Linking

January 21, 2009

The blog link is to your left.

Comments

  1. March 11, 2009 1:52 PM EDT
    I remember reading Wolfbane, A Plague of Pythons, Gladiator At Law and other pohl stories when I was at college, with such awe.
    A truly unique writer with the foresight of Huxley and Orwell.
    Why his stories have not been made into films is perhaps not such a mystery, given the progression that has taken place towards world authoritarianism, an underlying theme in his novels, since I read them.

    Perhaps it's it's just as well, movies seldom do justice to the best in literature.
    - Roget Germyn
  2. May 5, 2009 11:33 AM EDT
    I reread 'Gateway' the other day. It wasn't the first time I had revisited Robinette Broadhead, but it was the first time in my 40's.
    And Wow! It's better than I remembered. Nothing changed in this masterpiece except this reader. It was like looking up an old friend who was an even better friend than I imagined him to be.
    So thanks Mr. Pohl for writing, what for me, is the best reading experience of my life.
    - Mark Glenn
  3. August 22, 2009 10:08 AM EDT
    May I call your attention to

    http://www.philosopedia.org/index.php/Frederik_Pohl

    A friend of Isaac Asimov (and of Janet, who has brunch with me often at the New York am the founder of Philosopedia (and am 2 years your junior). A member of the Des Moines Unitarians, I want to ask - if someone categorized you - if you would not litigate if included as any of the following: agnostic; atheist; humanities humanist; member of Freedom From Religion Foundation or American Humanist Association or Council for Secular Humanism; etc.

    Of possible interest:

    http://www.philosopedia.org/index.php/Isaac_Asimov

    http://www.philosopedia.org/index.php/Janet_Asimov

    http://www.philosopedia.org/index.php/Warren_Allen_Smith
    - Warren Allen Smith
  4. October 19, 2009 11:24 PM EDT
    I'd just like to say how hugely I'm enjoying this blog and how eagerly I await these windows into the genre's "early days" (on the one hand, the early days were centuries ago, on the other--we're still in them!). I also want to mention that I straightaway printed two copies of the Science Fiction League membership card, and gave one to my neighbor and pal Ray Bradbury, who was an original member of the Los Angeles chapter. Knowing Ray, he probably still has his original card someplace, but he was delighted to have a crisp new one--and I am too, although I was born nearly thirty years too late to make the official roster! Who says one can't be nostalgic about childhoods one never had? Thanks for the peek into yours.

    Regards,
    Bill Goodwin,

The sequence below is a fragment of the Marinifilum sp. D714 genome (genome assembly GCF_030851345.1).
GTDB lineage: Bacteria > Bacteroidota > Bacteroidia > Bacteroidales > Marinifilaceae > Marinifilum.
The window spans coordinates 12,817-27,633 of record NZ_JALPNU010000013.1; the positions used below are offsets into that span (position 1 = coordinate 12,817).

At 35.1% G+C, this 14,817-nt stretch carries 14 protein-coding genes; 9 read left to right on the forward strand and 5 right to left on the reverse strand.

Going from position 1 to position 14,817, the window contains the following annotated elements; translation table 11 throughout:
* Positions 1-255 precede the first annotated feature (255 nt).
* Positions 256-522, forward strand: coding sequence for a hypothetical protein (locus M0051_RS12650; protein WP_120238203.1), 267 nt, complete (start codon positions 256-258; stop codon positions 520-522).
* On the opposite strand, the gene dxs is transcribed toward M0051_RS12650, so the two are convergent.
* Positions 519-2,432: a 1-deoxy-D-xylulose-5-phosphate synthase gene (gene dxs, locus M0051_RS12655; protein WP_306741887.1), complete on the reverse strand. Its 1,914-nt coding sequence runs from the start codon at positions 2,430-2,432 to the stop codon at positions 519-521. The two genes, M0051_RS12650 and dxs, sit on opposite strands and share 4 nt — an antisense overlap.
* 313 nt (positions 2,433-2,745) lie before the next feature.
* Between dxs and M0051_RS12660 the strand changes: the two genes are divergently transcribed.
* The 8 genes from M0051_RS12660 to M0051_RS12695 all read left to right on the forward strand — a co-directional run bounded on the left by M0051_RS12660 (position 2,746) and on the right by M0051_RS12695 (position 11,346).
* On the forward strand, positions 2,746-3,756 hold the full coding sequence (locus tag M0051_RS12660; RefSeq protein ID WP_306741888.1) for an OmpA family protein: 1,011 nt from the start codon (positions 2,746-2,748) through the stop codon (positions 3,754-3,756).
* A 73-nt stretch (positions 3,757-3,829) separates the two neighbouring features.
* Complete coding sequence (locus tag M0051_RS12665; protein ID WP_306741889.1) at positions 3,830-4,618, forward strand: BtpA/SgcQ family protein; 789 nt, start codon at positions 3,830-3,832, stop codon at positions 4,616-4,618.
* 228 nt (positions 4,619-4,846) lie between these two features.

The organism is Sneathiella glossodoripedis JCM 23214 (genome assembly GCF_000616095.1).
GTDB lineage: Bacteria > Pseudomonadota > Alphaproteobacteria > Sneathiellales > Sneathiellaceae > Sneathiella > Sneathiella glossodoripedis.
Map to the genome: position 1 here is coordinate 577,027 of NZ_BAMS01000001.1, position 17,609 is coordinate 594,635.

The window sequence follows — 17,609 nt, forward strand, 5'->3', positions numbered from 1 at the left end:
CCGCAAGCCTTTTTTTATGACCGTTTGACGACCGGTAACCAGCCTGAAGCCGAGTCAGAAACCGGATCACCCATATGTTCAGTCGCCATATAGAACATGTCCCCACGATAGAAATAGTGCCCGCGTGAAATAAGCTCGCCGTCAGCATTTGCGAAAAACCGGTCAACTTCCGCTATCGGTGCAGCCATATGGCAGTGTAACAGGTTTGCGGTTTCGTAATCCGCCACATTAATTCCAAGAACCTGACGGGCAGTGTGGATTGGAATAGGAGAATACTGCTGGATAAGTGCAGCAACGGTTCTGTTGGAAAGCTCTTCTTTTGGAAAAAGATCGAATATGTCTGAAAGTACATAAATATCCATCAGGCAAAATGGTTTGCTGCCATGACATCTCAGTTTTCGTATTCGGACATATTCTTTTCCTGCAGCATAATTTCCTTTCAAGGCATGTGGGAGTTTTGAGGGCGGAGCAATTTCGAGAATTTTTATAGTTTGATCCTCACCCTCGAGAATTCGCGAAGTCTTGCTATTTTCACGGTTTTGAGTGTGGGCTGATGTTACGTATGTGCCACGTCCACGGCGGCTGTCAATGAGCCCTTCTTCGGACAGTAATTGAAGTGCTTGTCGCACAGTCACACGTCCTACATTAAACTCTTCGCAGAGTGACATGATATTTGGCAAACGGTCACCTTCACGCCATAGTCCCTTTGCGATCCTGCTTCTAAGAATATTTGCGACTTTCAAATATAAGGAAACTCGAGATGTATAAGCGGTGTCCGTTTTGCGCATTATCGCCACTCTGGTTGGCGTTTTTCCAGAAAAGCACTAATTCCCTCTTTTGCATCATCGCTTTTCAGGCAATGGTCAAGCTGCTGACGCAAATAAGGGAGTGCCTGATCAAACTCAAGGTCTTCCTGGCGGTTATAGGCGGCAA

Aspiring Writer
    - Bill Goodwin
  5. November 20, 2009 9:36 AM EST
    just read the forth? Heechee book. Guess I should tell you, though you have probably heard it before, Lord Nelson did not play bowls before heading out to confront the Spanish Amarda.Nelson fought the Bonaparte navey at Trafalger around 300 years later.

    Also a constant theme of these books is how medical care is not affordable. It is in the UK, the EEC, the etc. It is only the USA amongst developed countries that hasn't solved this one...
    - Si Robert
  6. November 20, 2009 10:34 AM EST
    It surprises me when I hear about a man with such an age is producing new marvellous things to this world.I'm 39,spanish,living therefore in Spain.I would love some day to write like you,but my english is not polished,that is,I've learnt what I know only by reading...A salute.Keep on writing things so beautiful as yours.
    - Luis Caņamero
  7. December 6, 2009 8:24 PM EST
    I remember reading Space Merchants back in my college days in the late '70s.

    I am just in the process of completing the Hechee saga. It has aged very well with all the technological changes of the past few decades. Well done.
    - Rob

Selected Works

Collaborative Fiction
THE LAST THEOREM grew from 100 pages of notes Arthur C. Clarke gave to Frederik Pohl. [...] With the help of Elizabeth Anne Hull, Pohl completed a story of mathematics, political intrigue, and a threat to the survival of Earth.
Fiction
Latest novel in the Heechee series (New York: Tor, 2004).
"Pohl at the top of his form"
--Poul Anderson

"Another mind-boggling saga."
--David Brin
A brilliant handling of the SF themes of first contact, planetary disaster, and future politics.

The making of a cyborg, with added twists in the human/machine relationship.
--Ingram